Hiding because of the fear to accept the truth about his artistic ability and the reality of how easy it is for him to perform the task of fasting. While others say they admire him for his phenomenal acts of self-discipline through fasting, he knows that ?the unnatural is natural to him, and the hunger artist is troubled by his hypocrisy.? (Norris179) He knows that the task of fasting is not artistic in his case because of the nature of the motive and its simplicity. His dedication to the code has him trapped inside himself. Trapped inside the cage of his own hypocrisy and fraudulence, which leaves him with a feeling of eternal hunger. Eternal hunger for the quest to find the soul food he desires and to find the answer to why he will never find the satisfaction he is looking for to make him whole. This hypocrisy and fraudulence of lying to himself has him very troubled inside.? But in his dimming eyes remained the firm though no longer proud persuasion that he was still continuing to fast.? (Kafka 226) Even as he is dying he is troubled with the fact that he still hasn?t found the food he likes and is left to die feeling no longer proud for the persuasion of his hypocrisy and fraudulence. His deceitfulness to himself has robbed him of any chance for satisfaction and accomplishment in life.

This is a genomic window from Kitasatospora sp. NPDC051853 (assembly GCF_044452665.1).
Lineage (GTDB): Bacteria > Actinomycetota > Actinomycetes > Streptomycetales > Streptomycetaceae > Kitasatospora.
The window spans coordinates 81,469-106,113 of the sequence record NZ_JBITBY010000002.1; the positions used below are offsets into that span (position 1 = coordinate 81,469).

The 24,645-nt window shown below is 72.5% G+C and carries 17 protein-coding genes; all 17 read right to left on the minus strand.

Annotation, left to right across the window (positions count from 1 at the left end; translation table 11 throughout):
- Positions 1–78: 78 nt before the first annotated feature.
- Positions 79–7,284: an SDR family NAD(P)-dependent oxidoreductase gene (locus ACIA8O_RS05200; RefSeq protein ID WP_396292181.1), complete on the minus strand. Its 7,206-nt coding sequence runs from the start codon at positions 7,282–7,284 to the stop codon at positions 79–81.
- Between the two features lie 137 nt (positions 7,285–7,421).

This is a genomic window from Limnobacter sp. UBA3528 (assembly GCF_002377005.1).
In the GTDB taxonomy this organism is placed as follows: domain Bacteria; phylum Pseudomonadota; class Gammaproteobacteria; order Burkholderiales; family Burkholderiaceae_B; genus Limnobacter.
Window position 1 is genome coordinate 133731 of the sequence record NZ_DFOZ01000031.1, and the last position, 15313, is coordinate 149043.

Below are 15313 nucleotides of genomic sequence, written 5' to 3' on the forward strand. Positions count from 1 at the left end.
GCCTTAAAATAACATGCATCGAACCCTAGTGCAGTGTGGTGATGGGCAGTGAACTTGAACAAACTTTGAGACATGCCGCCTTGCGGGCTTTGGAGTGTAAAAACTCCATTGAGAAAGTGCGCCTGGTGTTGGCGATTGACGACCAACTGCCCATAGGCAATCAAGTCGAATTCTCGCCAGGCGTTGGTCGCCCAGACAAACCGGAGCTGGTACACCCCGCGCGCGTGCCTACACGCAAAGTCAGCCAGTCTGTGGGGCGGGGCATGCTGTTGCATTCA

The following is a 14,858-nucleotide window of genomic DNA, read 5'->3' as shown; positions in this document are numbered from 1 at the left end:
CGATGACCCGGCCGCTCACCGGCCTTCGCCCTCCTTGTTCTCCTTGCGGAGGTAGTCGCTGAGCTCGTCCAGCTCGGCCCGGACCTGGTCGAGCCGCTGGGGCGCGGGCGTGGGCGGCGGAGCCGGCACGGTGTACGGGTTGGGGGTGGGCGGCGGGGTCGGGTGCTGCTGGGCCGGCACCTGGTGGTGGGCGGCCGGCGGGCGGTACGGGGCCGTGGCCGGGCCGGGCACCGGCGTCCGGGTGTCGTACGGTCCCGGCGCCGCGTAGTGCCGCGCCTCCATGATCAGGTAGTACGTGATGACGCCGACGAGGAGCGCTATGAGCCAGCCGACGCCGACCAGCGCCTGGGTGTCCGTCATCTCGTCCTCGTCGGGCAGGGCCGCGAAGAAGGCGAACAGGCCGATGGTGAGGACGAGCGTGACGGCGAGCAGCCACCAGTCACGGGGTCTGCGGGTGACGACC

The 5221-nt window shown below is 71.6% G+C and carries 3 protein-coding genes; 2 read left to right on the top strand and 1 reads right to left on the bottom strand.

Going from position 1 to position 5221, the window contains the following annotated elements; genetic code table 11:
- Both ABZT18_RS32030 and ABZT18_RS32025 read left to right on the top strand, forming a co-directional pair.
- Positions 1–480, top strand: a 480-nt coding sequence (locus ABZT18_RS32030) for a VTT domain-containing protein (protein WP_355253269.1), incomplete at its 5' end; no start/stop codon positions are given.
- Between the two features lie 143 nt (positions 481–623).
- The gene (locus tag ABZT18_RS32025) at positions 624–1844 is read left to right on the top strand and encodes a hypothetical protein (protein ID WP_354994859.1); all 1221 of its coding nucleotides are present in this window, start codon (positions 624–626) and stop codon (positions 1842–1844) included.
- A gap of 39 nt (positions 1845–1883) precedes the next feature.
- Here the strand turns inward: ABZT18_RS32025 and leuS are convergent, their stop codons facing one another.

As a result of these insights he comes to the realization of the unproud fact of why he will always be hungry and never be able to find the food he likes. Fasting is his search for hunger; his hunger for answers. Not the answers to why can?t I find the food I like, but why can?t I feel satisfied with myself? Why can?t I fill the hunger I have in my life? I can?t find the soul food I am looking for to be satisfied. Answers to questions which he already knows the answer but does not want to accept because of the reality of their validity. The search to discover that he can?t find the soul food he likes leaves him always looking ahead to a place where he will achieve what he wants. If only he could just do a little more he would be satisfied. But tragically enough this is something he will never achieve. He will never be able to get enough or feel enough accomplishment for the fraudulent task he has trapped himself in performing. While fasting is something he feels he must perform, because of his dedication to the code, it will never satisfy his hunger. He feeds off of fasting, but will always have to keep eating because he can never get enough food. His appetite will never be satisfied; never satisfied because he is eating off of an empty plate.

Kafka, Franz, comp. A Hunger Artist: The Riverside Anthology of Literature Boston: Houghton Mifflin Company 1997 220-227.

Mitchell, Breon, comp. Kafka and the Hunger Artists: Kafka and the Contemporary Critical Performance Bloomington: Indiana University Press, 1987 236-255.

Norris, Margot, comp. Sadism and Masochism ?In the Penal Colony? and ?A Hunger Artist?: Reading Kafka New York: Schocken Books,1989. 170-186.